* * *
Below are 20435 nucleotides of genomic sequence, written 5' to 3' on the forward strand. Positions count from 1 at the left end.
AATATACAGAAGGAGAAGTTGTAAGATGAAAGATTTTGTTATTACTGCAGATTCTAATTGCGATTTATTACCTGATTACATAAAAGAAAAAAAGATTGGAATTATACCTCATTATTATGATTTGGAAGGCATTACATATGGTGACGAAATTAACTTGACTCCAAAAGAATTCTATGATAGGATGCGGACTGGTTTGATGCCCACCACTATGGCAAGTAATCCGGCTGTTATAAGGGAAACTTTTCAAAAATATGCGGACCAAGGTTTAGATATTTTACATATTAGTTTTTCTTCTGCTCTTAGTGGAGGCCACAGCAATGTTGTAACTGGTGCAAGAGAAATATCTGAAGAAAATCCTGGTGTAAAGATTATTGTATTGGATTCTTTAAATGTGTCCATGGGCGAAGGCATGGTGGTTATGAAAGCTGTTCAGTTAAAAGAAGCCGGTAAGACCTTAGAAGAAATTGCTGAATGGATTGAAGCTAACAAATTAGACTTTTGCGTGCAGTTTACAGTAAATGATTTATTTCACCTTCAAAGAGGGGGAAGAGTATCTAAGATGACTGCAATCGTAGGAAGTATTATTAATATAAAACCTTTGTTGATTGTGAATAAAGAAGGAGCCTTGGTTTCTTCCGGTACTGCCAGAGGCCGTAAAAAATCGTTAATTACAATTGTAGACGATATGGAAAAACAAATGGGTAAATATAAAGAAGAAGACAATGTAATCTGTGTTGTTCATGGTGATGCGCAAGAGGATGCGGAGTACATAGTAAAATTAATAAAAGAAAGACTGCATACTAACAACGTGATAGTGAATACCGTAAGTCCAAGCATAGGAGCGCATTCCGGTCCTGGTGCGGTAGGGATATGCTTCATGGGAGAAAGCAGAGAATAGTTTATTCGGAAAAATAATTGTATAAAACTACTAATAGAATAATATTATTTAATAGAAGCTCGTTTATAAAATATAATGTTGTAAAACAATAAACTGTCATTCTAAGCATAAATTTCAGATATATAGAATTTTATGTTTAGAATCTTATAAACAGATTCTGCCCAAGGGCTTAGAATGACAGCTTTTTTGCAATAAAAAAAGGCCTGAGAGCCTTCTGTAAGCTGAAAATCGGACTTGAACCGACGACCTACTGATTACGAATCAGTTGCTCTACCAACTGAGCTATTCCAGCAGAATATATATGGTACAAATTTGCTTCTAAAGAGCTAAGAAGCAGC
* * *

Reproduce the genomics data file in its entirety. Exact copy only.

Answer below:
Below are 20435 nucleotides of genomic sequence, written 5' to 3' on the forward strand. Positions count from 1 at the left end.
AATATACAGAAGGAGAAGTTGTAAGATGAAAGATTTTGTTATTACTGCAGATTCTAATTGCGATTTATTACCTGATTACATAAAAGAAAAAAAGATTGGAATTATACCTCATTATTATGATTTGGAAGGCATTACATATGGTGACGAAATTAACTTGACTCCAAAAGAATTCTATGATAGGATGCGGACTGGTTTGATGCCCACCACTATGGCAAGTAATCCGGCTGTTATAAGGGAAACTTTTCAAAAATATGCGGACCAAGGTTTAGATATTTTACATATTAGTTTTTCTTCTGCTCTTAGTGGAGGCCACAGCAATGTTGTAACTGGTGCAAGAGAAATATCTGAAGAAAATCCTGGTGTAAAGATTATTGTATTGGATTCTTTAAATGTGTCCATGGGCGAAGGCATGGTGGTTATGAAAGCTGTTCAGTTAAAAGAAGCCGGTAAGACCTTAGAAGAAATTGCTGAATGGATTGAAGCTAACAAATTAGACTTTTGCGTGCAGTTTACAGTAAATGATTTATTTCACCTTCAAAGAGGGGGAAGAGTATCTAAGATGACTGCAATCGTAGGAAGTATTATTAATATAAAACCTTTGTTGATTGTGAATAAAGAAGGAGCCTTGGTTTCTTCCGGTACTGCCAGAGGCCGTAAAAAATCGTTAATTACAATTGTAGACGATATGGAAAAACAAATGGGTAAATATAAAGAAGAAGACAATGTAATCTGTGTTGTTCATGGTGATGCGCAAGAGGATGCGGAGTACATAGTAAAATTAATAAAAGAAAGACTGCATACTAACAACGTGATAGTGAATACCGTAAGTCCAAGCATAGGAGCGCATTCCGGTCCTGGTGCGGTAGGGATATGCTTCATGGGAGAAAGCAGAGAATAGTTTATTCGGAAAAATAATTGTATAAAACTACTAATAGAATAATATTATTTAATAGAAGCTCGTTTATAAAATATAATGTTGTAAAACAATAAACTGTCATTCTAAGCATAAATTTCAGATATATAGAATTTTATGTTTAGAATCTTATAAACAGATTCTGCCCAAGGGCTTAGAATGACAGCTTTTTTGCAATAAAAAAAGGCCTGAGAGCCTTCTGTAAGCTGAAAATCGGACTTGAACCGACGACCTACTGATTACGAATCAGTTGCTCTACCAACTGAGCTATTCCAGCAGAATATATATGGTACAAATTTGCTTCTAAAGAGCTAAGAAGCAGC